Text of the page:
I couldn't agree more. Despite Lennart's repeatedly mentioning that this is
substantially -- if not primarily -- a security feature, a lot of people
are disregarding it. I think it's pretty dangerous and counter-productive
in the long-term to have different security settings across the Fedora
SELinux is a great illustration of applying security settings consistently.
Everyone has had problems with SELinux, especially when the target policy
package was less mature. Everyone. Yet, Fedora ships in enforcing mode in
all three products, even though in some people's eyes it's unnecessary for
Workstation. (I don't share this opinion; I like SELinux enforcing
everywhere.) There's another lesson from SELinux as well: Neither RHEL nor
Fedora ship SELinux in Multi-Level Security (MLS) mode, allowing users to
run unconfined_t as a compromise. Nonetheless, we're consistent everywhere
with this setting. While SELinux is still daunting, the consistency of
Fedora's default configuration ameliorates that to some extent.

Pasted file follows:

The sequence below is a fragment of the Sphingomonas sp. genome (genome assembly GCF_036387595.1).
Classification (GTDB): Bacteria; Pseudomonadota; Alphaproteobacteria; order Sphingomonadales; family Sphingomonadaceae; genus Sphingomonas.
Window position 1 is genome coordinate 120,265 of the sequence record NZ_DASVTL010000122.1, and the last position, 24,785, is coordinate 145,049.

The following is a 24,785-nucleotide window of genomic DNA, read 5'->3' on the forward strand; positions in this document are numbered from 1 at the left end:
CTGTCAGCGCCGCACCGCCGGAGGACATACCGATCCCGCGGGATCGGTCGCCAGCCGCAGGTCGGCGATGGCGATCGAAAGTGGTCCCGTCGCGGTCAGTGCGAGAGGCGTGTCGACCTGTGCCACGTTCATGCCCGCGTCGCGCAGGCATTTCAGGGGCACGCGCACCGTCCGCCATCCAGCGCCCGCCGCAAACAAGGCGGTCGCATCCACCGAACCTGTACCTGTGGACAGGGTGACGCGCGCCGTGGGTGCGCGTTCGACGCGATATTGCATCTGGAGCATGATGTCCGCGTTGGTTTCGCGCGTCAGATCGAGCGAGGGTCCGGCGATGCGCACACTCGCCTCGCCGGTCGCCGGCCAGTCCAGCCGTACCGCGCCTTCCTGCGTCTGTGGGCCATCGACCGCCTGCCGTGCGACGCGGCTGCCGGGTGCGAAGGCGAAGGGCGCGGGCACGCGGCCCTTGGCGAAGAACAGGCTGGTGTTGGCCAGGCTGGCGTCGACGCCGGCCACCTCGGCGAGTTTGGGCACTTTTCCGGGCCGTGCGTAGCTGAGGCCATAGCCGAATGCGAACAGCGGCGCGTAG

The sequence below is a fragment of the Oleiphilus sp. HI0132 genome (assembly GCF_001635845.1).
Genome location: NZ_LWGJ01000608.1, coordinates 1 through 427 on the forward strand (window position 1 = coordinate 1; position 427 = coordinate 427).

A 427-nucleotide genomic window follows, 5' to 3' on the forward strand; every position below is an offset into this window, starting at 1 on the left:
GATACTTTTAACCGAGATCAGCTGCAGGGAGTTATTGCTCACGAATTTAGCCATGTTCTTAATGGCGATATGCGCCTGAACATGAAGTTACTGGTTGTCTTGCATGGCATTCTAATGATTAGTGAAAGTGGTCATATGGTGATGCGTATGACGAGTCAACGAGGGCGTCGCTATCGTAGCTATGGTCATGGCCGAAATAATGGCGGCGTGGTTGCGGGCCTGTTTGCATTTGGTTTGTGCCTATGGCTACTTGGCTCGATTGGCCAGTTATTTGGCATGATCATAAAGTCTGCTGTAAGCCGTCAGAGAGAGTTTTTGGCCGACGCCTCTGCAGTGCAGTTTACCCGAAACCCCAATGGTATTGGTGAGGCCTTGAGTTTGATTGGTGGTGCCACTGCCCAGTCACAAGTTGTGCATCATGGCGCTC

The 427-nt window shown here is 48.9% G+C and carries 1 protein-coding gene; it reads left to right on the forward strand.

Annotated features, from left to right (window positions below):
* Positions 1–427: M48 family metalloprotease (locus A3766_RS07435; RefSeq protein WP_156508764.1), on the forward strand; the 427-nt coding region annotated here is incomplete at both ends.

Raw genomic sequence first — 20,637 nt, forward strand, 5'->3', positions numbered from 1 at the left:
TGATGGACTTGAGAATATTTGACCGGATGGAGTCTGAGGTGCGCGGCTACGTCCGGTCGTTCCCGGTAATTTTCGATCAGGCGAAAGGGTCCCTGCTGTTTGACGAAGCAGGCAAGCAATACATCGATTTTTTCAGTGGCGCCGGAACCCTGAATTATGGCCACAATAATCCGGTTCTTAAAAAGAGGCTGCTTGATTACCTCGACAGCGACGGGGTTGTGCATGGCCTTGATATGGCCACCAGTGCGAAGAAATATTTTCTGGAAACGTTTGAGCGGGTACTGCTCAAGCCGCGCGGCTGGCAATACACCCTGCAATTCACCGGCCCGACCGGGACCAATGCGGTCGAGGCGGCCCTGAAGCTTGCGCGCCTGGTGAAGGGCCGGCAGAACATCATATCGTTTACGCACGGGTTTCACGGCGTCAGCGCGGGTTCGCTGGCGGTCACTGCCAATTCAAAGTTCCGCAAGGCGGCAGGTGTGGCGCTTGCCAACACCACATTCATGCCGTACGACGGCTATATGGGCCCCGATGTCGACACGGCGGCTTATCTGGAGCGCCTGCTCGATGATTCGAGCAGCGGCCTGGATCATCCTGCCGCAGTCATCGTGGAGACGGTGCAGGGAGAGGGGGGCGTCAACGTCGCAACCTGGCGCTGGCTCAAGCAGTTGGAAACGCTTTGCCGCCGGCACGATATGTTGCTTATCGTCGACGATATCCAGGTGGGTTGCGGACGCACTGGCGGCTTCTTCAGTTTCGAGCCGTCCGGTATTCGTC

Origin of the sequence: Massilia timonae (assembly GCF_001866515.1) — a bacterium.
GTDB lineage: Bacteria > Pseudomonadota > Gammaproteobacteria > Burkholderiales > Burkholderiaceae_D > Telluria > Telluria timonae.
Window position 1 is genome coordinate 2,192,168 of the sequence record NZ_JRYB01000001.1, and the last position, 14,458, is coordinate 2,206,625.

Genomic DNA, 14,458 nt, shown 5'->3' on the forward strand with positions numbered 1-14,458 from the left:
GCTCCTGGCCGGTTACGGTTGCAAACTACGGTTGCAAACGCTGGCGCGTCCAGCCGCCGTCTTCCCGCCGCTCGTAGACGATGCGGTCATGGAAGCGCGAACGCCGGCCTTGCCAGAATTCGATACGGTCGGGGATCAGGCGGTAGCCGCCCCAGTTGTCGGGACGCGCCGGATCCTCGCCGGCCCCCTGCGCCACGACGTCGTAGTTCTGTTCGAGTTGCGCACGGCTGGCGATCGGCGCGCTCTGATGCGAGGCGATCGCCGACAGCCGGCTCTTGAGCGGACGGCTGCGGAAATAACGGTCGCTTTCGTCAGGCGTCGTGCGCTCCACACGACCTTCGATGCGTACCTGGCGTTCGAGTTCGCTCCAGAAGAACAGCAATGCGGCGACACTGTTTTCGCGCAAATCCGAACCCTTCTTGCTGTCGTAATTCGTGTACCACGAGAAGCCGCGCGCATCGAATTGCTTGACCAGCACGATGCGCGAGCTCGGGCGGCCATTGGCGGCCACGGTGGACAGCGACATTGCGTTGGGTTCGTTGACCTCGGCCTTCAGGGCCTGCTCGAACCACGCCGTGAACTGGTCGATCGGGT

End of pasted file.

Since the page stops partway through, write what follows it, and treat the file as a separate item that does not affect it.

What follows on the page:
Hacky, but it'd work for me if it worked transparently. (Or, make
/usr/bin/tmux et al be shell scripts which do the work.)
On the topic of consistency, it makes the most sense to do same as
/usr/bin/yum currently does for nohup (tmux/screen/etc can become actual
msg="Yum command has been deprecated, redirecting to '$executable
"See 'man dnf' and 'man yum2dnf' for more information.\n"\
"To transfer transaction metadata from yum to DNF, run:\n"\
"'dnf install python-dnf-plugins-extras-migrate && dnf-2
echo -e $msg >&2
exec $executable "$@"
On Wed, Jun 1, 2016 at 2:57 PM, Matthew Miller <mattdm(a)fedoraproject.org>
On Wed, Jun 01, 2016 at 02:08:13PM -0400, Solomon Peachy wrote:
> > Fedora as a distro needs to determine which of these assumptions are
> > valid *for Fedora* and set the defaults accordingly, as well as
> > determining if/how to give users the freedom to set them differently.
> I don't think it's possible to come up with a default that is globally
> applicable. Even the current status quo has its problems.
Well, we do end up needing _some_ default, since that's what a default
is. Theoretically, we could have different defaults for Atomic/Cloud,
Server, and Workstation depending on needs of the appropriate target
audiences we've defined — but this is such a big thing that I think
it's valuable to give some weight to consistency.
Fedora Project Leader
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